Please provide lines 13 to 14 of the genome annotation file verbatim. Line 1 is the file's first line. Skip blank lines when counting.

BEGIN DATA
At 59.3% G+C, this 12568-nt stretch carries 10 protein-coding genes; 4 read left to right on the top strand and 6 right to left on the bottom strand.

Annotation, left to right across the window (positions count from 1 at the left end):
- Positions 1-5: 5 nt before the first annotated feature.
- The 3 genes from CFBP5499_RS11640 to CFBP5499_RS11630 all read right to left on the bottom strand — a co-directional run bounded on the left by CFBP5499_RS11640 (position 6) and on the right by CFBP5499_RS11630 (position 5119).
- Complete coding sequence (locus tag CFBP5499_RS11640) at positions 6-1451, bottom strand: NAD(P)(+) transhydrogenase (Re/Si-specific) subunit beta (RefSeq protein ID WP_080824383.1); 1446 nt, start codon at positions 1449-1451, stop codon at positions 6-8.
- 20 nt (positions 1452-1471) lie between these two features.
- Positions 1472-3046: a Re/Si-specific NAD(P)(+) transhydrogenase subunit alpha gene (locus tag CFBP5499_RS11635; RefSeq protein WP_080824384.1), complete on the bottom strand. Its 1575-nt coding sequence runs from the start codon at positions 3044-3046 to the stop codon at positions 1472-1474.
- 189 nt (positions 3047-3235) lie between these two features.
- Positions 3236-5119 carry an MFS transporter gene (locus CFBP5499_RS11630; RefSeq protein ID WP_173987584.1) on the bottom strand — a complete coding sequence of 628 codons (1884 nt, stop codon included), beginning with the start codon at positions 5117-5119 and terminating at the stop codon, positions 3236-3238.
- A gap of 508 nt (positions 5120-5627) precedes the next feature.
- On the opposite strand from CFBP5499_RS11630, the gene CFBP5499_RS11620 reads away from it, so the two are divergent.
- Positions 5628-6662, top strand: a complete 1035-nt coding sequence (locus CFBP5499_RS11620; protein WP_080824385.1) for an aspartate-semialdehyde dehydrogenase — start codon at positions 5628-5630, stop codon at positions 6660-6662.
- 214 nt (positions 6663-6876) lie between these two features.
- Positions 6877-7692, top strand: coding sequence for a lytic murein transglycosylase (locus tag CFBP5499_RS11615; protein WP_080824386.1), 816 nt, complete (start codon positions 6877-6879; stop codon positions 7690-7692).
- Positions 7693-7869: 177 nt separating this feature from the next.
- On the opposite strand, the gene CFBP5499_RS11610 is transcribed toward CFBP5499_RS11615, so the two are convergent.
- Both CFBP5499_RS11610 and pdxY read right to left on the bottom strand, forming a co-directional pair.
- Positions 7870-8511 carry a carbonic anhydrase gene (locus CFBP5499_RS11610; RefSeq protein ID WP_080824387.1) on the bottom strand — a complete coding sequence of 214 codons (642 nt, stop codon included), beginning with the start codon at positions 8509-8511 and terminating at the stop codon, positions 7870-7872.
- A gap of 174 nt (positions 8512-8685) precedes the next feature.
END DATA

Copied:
- 214 nt (positions 6663-6876) lie between these two features.
- Positions 6877-7692, top strand: coding sequence for a lytic murein transglycosylase (locus tag CFBP5499_RS11615; protein WP_080824386.1), 816 nt, complete (start codon positions 6877-6879; stop codon positions 7690-7692).